The Directive also establishes the principle of fairness, so that collection of data should be as transparent as possible, giving individuals the option of whether they provide the information or not. Moreover, individuals will be entitled to be informed at least about the identity of the organisation intending to process data about them and the main purposes of such processing. That said, the Directive applies different rules according to whether information can be easily provided in the normal course of business activities or whether the data has been collected by third parties. In the latter case, there is an exemption where the obligation to provide information is impossible or involves disproportionate effort.

The Directive requires all data processing to have a proper legal basis. The six legal grounds defined in the Directive are consent, contract, legal obligation, vital interest of the data subject or the balance between the legitimate interests of the people controlling the data and the people on whom data is held (that is, data subjects). This balance gives member states room for manoeuvre in their implementation and application of the Directive.

Under the Directive, data subjects are granted a number of important rights including the right of access to that data, the right to know where the data originated (if such information is available), the right to have inaccurate data rectified, a right of recourse in the event of unlawful processing and the right to withhold permission to use their data in certain circumstances (for example, individuals will have the right to opt-out free of charge from being sent direct marketing material, without providing any specific reason).

In the case of sensitive data, such as an individual's ethnic or racial origin, political or religious beliefs, trade union membership or data concerning health or sexual life, the Directive establishes that it can only be processed with the explicit consent of the individual, except in specific cases such as where there is an important public interest (for example, for medical or scientific research), where alternative safeguards have to be established.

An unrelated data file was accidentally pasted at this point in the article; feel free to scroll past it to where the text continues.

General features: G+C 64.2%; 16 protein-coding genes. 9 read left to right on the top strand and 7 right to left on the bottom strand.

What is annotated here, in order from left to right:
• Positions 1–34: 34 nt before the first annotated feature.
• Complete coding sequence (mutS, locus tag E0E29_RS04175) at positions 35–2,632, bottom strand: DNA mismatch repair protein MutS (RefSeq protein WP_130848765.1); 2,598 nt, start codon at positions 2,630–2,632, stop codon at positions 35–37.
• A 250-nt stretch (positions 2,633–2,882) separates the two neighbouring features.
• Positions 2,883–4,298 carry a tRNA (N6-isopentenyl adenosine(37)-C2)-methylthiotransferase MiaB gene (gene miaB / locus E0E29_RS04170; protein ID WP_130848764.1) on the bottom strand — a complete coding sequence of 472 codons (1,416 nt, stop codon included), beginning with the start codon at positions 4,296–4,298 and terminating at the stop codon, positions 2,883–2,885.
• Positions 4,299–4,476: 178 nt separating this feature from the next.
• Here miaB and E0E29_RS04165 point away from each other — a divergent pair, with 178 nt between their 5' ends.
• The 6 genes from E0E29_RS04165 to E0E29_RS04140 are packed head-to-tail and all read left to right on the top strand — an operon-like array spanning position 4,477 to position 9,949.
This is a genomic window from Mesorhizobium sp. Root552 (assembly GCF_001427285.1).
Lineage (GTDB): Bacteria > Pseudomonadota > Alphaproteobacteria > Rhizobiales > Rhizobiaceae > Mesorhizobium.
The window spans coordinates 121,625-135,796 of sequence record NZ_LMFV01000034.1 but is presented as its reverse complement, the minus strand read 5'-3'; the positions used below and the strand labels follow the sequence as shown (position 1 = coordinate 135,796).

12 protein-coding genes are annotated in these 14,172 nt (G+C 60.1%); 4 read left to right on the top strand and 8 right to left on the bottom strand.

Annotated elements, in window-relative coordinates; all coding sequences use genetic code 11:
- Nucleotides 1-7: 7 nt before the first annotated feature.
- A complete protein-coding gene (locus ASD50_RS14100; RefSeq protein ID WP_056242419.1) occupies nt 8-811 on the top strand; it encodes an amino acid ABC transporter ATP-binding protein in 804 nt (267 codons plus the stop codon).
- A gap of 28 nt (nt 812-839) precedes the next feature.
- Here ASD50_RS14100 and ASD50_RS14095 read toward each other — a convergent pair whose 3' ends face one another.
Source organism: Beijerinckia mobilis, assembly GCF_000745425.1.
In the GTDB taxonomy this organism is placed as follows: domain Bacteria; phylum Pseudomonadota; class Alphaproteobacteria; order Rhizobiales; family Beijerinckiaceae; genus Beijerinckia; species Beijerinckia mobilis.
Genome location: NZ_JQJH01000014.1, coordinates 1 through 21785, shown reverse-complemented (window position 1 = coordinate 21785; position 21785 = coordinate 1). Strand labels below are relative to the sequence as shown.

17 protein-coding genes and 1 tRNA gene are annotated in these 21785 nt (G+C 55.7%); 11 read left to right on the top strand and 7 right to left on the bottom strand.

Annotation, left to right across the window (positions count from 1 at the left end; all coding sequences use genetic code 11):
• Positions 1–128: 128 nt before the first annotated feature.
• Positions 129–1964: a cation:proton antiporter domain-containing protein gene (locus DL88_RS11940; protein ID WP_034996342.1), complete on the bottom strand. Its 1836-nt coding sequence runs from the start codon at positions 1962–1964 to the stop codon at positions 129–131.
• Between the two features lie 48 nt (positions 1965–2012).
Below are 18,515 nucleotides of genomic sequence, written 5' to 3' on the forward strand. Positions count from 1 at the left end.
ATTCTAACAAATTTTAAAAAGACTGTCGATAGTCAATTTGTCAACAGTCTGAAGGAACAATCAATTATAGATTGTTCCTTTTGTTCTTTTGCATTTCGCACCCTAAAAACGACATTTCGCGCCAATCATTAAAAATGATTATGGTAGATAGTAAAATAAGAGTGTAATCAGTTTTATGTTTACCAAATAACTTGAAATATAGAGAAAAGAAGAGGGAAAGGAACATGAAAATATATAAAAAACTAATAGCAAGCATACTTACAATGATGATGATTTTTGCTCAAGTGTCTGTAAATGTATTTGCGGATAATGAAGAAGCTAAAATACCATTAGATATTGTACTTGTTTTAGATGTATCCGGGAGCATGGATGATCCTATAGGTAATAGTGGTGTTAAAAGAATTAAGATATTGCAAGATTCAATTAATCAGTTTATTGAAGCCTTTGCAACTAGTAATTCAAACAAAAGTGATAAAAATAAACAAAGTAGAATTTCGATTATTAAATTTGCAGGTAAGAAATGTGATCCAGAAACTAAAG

As the flexibility of the Directive means that some differences between national data protection regimes may persist, the Directive lays down the principle that the law of the member state where a data processor is established applies in cases where data is transferred between member states.

The Directive also establishes arrangements for monitoring by independent data supervisory authorities, where necessary acting in tandem with each other.

In the specific case of personal data used exclusively for journalistic, artistic or literary purposes, the Directive requires member states to ensure appropriate exemptions and derogations exist which strike a balance between guaranteeing freedom of expression while protecting the individual's right to privacy.

For cases where data is transferred to non-EU countries, the Directive includes provisions to prevent the EU rules from being circumvented. The basic rule is that the non-EU country receiving the data should ensure an adequate level of protection, although a practical system of exemptions and special conditions also applies. The advantage for non-EU countries who can provide adequate protection is that the free flow of data from all 15 EU states will henceforth be assured, whereas up to now each state has decided on such questions separately.

For their part, the Council and the Commission have made it clear that they consider that the European Union institutions and bodies should be subject to the same protection principles as those laid down in the Directive.

Graham Greenleaf